The number of users smart enough to use torrents but not adblockers seems like it would be small.
The telling quote comes under the section titled "Planned Sale of Slashdot Media," wherein the company states the following:
The Company acquired Slashdot Media in 2012 both to provide the Dice business with broader reach into Slashdot's user community base and to extend the Dice business outside North America by engaging with SourceForge's significant international technology user community. The Company, however, has not successfully leveraged the Slashdot user base to further Dice's digital recruitment business; and with the acquisition of The IT Job Board and success of Open Web, the anticipated value to the Company of the SourceForge traffic outside North America has not materialized. The Company now plans to divest the business, as it does not fit within the Company's strategic initiatives and believes the Slashdot Media business will have the opportunity to improve its financial performance under different ownership.
Link to Original Source
Family Guy and Firefly were more or less sabotaged by politics. The reason Family Guy came back was Fox executives looked at the sales numbers of the DVDs and basically said "WHO THE FUCK CANCELED THIS?"
Now Family Guy has the opposite problem. Everyone knows the show has run its course (Seth especially), but new episodes keep coming out.
The CGI in that movie is actually better than what some big budget movies manage...
Technically the Pluto-Charon system is not a primary with a satellite, but a double system. The center of mass of the system is not within either body, but in the space between them.
As I love to point out, the problem with this definition is that it also applies to the Sun-Jupiter system.
This is caused by the default "swappiness" value of 60. Try setting it to 1 or running without a swap partition if you have enough RAM.
The default of 60 sacrifices UI responsiveness for program performance and having it continue to be the default setting even on every distro that is specifically aimed at desktop use is a bit baffling.
I don't quite understand what you are trying to say. With 16:10 screens, 1920x1200 was a standard resolution. The pixel dimensions for a 16:9 screen of comparable size and resolution are only 1920x1080, which is fewer pixels vertically, not more pixels horizontally.
That 16:10 screens had more pixels than "related" 16:9 screens was an arbitrary decision most likely made for ease of production. Now that that the roles are reversed, with 16:9 being the standard and 16:10 the outlier, it is just as likely that horizontal resolution on a 16:9 model would would be decreased to make a 16:10 screen. Apple has done exactly that with one of their newest models.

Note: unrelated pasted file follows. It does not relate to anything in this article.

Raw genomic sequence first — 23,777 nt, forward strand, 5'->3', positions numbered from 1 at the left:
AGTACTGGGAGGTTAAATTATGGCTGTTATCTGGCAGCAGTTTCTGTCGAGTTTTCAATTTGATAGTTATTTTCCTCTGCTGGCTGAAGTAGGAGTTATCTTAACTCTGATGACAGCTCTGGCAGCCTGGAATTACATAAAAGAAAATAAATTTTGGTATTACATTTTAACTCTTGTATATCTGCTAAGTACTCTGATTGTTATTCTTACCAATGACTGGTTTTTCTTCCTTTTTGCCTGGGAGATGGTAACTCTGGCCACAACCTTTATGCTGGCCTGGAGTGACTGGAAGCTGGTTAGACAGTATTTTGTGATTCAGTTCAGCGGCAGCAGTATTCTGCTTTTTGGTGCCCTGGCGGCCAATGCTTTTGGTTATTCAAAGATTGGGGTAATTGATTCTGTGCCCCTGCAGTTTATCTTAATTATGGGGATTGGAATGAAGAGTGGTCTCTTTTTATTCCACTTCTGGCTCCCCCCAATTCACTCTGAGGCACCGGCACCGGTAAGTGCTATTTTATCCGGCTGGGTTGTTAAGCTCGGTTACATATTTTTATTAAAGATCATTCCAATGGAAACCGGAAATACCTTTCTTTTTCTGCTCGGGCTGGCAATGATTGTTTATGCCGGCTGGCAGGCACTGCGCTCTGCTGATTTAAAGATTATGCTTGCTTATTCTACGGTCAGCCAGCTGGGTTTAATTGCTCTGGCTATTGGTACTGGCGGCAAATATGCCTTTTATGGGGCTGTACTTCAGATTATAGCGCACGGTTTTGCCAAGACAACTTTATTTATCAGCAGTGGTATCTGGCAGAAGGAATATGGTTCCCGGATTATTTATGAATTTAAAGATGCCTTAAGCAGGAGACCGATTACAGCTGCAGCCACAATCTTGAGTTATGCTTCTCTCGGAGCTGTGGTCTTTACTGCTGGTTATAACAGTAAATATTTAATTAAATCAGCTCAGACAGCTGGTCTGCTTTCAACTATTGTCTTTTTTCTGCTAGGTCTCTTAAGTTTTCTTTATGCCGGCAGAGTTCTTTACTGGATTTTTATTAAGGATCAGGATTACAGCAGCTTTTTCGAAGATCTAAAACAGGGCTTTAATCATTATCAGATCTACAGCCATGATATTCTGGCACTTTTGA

A user who wants a particular size of laptop, and who is switching from 16:10 to 16:9, would have to take a model with a shorter screen, not a wider one. Otherwise, they end up with a wider, less portable laptop.
Laptop depth is just as important as width to portability, so there is no advantage to 16:10 here, just selective thinking on your part.
Also, Ford... ford should release an updated technologically but stylistically as close as they can to identical, 2016 (1964 1/2) Mustang! That'd be sweet!
That is exactly what they have been doing since 2005. You never noticed?
Windows has that problem all the time when UAC gets involved in my experience. The prompt can be quite slow to appear depending on current disk I/O.
some I/O heavy operations took 7 times longer because it wanted to hash every file.
This always throws me when using newer Windows. The computer appears to hang, eventually a UAC prompt appears, and only then does the file copy actually begin.
Seems glitchy, yet this is the expected behaviour!
Another pet peeve is that Windows aligns non-resolution independant program text to the subpixel grid before scaling it on a high DPI screen. The result is a blurry mess.
Years of research went into finding the most comfortable aspect ratio for TV viewing, which turned out to be 4:3. The same applies to computer monitors.
This is false. Monitors used 4:3 because TVs used 4:3. TVs used 4:3 because films used 4:3. Films used 4:3 because that's what was chosen as an interoperability standard in 1932.
It was an arbitrary decision.
4:3 fetishism is passe now that screen resolutions have surpassed your beloved 1600x1200 tube. Get over it.
Very few regions refer to it as a megagram, even though that is the official designation.
And why is that, exactly? Why adopt a term with a different meaning from another system of measurement into a system that is supposed to be all about simplicity and ease of unit conversions?
"Metric ton" is an oxymoron of the first rate.
That's actually your third post, you dirty liar.
It's a bit shocking to see a pile of 6-digit UID users who didn't instantly recognize the OP as a riff on a famous troll post. Really?
Perhaps you should all brush up on your gorilla warfare training.